For preference defendants looking for an analysis of defenses that can be asserted in response to a preference complaint, below are several articles on this topic:

Preference Payments: Brief Analysis of Preference Actions and Common Defenses

Minimizing Preference Exposure: Require Prepayment for Goods or Services

Minimizing Preference Exposure (Part II) – Contemporaneous Exchanges

Carl D. Neff is a partner with the law firm of Fox Rothschild LLP.  You can reach Carl at (302) 622-4272 or at cneff@foxrothschild.com.

From May 11 to May 13, 2016, SRC Liquidation, LLC International Holdings, LLC (“Liquidating Debtor”), unleashed yet another wave of preference actions, filing approximately 257 additional complaints seeking the avoidance and recovery of allegedly preferential and fraudulent transfers under Sections 547 and 550 of the Bankruptcy Code.  The Liquidating Debtor also seeks to disallow claims of such preference defendants under Sections 502(d) and (j) of the Bankruptcy Code.

The second wave of preference action filings brings the total preference actions filed in the SRC Liquidation bankruptcy to 393 in total.  To review a prior post concerning the first wave of preference actions filed by the Liquidation Debtor, click here.  These avoidance actions are pending before the Honorable Brendan L. Shannon.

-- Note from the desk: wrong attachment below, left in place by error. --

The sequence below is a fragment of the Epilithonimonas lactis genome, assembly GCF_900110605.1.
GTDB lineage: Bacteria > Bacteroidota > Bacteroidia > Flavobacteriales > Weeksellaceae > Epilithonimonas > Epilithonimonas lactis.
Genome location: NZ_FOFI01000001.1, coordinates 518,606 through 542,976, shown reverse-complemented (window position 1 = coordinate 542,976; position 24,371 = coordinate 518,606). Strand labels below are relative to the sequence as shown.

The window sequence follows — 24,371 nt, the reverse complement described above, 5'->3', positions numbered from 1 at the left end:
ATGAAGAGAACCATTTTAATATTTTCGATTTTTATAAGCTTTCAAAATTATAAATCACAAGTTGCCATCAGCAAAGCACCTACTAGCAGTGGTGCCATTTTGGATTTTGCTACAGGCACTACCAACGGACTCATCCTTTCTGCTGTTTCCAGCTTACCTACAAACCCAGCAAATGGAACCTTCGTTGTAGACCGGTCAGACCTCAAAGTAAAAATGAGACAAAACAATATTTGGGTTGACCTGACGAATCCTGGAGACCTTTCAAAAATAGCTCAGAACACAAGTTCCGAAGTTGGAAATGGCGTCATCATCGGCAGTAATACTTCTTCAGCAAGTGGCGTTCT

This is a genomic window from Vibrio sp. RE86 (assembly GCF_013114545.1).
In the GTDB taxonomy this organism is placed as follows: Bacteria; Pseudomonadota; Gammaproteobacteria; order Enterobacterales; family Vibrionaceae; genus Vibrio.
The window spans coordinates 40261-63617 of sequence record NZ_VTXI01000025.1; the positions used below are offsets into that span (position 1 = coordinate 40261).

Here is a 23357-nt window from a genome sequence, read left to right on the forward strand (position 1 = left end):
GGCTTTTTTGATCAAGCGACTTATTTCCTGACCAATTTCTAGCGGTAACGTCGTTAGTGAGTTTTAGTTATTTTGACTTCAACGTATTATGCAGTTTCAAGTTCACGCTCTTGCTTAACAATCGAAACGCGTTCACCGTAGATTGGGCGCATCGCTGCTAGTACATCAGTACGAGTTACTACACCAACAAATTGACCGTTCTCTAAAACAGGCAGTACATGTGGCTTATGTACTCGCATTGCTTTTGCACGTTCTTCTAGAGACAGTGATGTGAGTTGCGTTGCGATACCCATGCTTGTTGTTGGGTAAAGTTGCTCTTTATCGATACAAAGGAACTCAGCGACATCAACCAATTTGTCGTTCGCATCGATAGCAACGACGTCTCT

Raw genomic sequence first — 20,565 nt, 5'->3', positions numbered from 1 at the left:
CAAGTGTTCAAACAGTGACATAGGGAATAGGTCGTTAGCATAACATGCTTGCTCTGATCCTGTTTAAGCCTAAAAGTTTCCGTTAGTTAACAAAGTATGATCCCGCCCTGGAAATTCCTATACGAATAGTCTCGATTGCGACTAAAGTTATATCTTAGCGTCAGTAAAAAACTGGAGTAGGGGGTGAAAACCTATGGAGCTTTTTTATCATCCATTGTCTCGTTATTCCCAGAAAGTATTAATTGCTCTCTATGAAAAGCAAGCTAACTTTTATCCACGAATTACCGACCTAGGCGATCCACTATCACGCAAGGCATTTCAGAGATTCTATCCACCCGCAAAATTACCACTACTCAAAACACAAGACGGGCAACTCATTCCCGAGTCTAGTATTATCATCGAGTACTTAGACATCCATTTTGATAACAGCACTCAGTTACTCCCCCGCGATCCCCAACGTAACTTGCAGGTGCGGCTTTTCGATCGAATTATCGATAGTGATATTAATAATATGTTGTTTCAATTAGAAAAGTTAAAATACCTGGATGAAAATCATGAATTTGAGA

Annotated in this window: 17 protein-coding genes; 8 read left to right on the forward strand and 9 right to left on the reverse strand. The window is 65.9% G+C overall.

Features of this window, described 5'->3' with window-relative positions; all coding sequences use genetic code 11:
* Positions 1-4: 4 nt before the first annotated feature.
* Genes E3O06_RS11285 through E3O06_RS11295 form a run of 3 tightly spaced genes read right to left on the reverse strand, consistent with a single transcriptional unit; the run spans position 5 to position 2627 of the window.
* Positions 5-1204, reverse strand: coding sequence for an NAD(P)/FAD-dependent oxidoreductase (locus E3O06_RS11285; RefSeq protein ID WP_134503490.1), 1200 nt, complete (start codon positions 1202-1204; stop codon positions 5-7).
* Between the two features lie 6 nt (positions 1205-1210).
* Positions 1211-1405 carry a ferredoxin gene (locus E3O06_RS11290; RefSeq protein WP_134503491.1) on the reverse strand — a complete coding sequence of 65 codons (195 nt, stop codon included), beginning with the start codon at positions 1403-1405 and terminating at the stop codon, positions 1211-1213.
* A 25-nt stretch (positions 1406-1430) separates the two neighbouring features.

For preference defendants looking for an analysis of defenses that can be asserted in response to a preference complaint, below are several articles on this topic:

Preference Payments: Brief Analysis of Preference Actions and Common Defenses

Minimizing Preference Exposure: Require Prepayment for Goods or Services

Minimizing Preference Exposure (Part II) – Contemporaneous Exchanges

Carl D. Neff is a bankruptcy attorney with the law firm of Fox Rothschild LLP.  Carl is admitted in Delaware and regularly practices before the United States Bankruptcy Court for the District of Delaware. You can reach Carl at (302) 622-4272 or at cneff@foxrothschild.com.